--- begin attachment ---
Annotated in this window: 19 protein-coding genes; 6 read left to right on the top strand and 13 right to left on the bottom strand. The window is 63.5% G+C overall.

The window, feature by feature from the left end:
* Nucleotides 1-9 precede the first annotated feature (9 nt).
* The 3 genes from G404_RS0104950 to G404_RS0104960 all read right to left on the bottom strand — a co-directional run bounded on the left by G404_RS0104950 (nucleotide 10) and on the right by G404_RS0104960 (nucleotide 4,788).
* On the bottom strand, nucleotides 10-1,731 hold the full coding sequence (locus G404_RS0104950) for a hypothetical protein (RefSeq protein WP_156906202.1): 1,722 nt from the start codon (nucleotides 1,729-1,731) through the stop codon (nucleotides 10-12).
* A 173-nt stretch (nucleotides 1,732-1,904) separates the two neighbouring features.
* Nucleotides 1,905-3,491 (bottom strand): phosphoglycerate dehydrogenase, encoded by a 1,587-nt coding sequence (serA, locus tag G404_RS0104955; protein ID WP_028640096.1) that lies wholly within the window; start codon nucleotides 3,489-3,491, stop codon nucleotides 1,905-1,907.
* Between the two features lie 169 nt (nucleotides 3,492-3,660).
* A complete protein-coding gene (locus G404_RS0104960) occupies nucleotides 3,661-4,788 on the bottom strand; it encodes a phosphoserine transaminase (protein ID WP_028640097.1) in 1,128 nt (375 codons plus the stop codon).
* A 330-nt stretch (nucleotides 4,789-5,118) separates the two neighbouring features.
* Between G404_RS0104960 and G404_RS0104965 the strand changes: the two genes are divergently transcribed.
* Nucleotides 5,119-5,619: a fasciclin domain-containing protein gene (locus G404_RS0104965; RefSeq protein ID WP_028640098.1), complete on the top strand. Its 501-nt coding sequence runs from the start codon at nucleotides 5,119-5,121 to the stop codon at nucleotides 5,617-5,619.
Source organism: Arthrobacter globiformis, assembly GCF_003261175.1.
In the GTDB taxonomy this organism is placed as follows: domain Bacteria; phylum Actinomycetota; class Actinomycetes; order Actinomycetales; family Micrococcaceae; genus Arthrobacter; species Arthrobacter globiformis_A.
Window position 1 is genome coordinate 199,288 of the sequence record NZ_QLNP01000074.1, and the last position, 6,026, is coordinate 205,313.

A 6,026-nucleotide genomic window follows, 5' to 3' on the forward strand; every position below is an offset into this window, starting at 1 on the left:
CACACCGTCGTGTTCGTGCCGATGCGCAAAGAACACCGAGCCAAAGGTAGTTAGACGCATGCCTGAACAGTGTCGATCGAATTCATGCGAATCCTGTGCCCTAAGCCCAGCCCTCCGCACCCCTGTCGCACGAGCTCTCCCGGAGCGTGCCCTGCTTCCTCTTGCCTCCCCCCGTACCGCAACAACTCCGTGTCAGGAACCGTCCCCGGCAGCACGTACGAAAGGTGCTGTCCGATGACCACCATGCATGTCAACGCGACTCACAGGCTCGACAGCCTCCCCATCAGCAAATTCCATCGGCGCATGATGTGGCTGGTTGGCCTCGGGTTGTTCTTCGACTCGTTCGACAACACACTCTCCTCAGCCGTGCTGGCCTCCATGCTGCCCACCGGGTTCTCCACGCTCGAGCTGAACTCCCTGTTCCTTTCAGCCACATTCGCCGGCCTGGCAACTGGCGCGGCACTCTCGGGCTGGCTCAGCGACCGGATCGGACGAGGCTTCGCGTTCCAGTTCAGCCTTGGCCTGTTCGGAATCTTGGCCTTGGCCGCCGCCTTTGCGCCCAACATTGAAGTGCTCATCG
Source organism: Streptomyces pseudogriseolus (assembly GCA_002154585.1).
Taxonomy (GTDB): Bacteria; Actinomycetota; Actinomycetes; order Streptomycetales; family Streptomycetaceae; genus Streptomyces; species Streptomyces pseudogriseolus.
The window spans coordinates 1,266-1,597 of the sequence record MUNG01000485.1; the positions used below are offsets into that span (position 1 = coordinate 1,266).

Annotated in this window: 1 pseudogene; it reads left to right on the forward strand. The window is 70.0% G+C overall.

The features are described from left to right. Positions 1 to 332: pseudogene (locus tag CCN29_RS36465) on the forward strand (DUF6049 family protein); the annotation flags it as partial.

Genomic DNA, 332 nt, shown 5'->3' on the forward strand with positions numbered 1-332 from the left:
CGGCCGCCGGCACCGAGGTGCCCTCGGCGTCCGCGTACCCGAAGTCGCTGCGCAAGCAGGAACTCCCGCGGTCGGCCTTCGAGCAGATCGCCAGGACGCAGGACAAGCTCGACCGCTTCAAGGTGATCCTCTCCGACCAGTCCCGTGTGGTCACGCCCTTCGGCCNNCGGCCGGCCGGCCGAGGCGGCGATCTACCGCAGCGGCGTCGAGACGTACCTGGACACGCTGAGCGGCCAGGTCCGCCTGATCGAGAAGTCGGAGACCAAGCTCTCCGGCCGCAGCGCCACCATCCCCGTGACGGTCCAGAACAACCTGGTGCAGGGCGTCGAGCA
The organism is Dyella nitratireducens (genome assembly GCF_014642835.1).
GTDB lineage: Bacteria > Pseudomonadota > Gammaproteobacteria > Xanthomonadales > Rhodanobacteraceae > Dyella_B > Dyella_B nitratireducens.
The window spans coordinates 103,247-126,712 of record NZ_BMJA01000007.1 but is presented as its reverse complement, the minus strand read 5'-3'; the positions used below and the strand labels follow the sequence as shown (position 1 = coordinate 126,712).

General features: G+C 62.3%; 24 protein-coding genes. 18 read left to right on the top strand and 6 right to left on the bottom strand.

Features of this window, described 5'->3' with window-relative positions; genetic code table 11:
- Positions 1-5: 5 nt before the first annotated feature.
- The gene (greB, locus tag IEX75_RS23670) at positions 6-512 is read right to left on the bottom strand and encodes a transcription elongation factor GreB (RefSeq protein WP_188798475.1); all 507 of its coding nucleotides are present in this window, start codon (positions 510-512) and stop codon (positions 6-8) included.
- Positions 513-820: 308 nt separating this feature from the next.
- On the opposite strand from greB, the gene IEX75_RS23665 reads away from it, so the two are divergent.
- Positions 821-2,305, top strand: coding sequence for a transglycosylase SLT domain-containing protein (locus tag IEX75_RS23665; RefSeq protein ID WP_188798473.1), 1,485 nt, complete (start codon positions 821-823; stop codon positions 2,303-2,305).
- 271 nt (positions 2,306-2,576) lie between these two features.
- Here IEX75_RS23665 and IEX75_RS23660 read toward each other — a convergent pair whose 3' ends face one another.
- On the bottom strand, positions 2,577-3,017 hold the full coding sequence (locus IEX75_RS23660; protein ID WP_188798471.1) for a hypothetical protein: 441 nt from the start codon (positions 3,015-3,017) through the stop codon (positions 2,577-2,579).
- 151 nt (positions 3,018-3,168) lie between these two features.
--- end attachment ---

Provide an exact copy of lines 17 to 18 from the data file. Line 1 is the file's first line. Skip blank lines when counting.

CACACCGTCGTGTTCGTGCCGATGCGCAAAGAACACCGAGCCAAAGGTAGTTAGACGCATGCCTGAACAGTGTCGATCGAATTCATGCGAATCCTGTGCCCTAAGCCCAGCCCTCCGCACCCCTGTCGCACGAGCTCTCCCGGAGCGTGCCCTGCTTCCTCTTGCCTCCCCCCGTACCGCAACAACTCCGTGTCAGGAACCGTCCCCGGCAGCACGTACGAAAGGTGCTGTCCGATGACCACCATGCATGTCAACGCGACTCACAGGCTCGACAGCCTCCCCATCAGCAAATTCCATCGGCGCATGATGTGGCTGGTTGGCCTCGGGTTGTTCTTCGACTCGTTCGACAACACACTCTCCTCAGCCGTGCTGGCCTCCATGCTGCCCACCGGGTTCTCCACGCTCGAGCTGAACTCCCTGTTCCTTTCAGCCACATTCGCCGGCCTGGCAACTGGCGCGGCACTCTCGGGCTGGCTCAGCGACCGGATCGGACGAGGCTTCGCGTTCCAGTTCAGCCTTGGCCTGTTCGGAATCTTGGCCTTGGCCGCCGCCTTTGCGCCCAACATTGAAGTGCTCATCG
Source organism: Streptomyces pseudogriseolus (assembly GCA_002154585.1).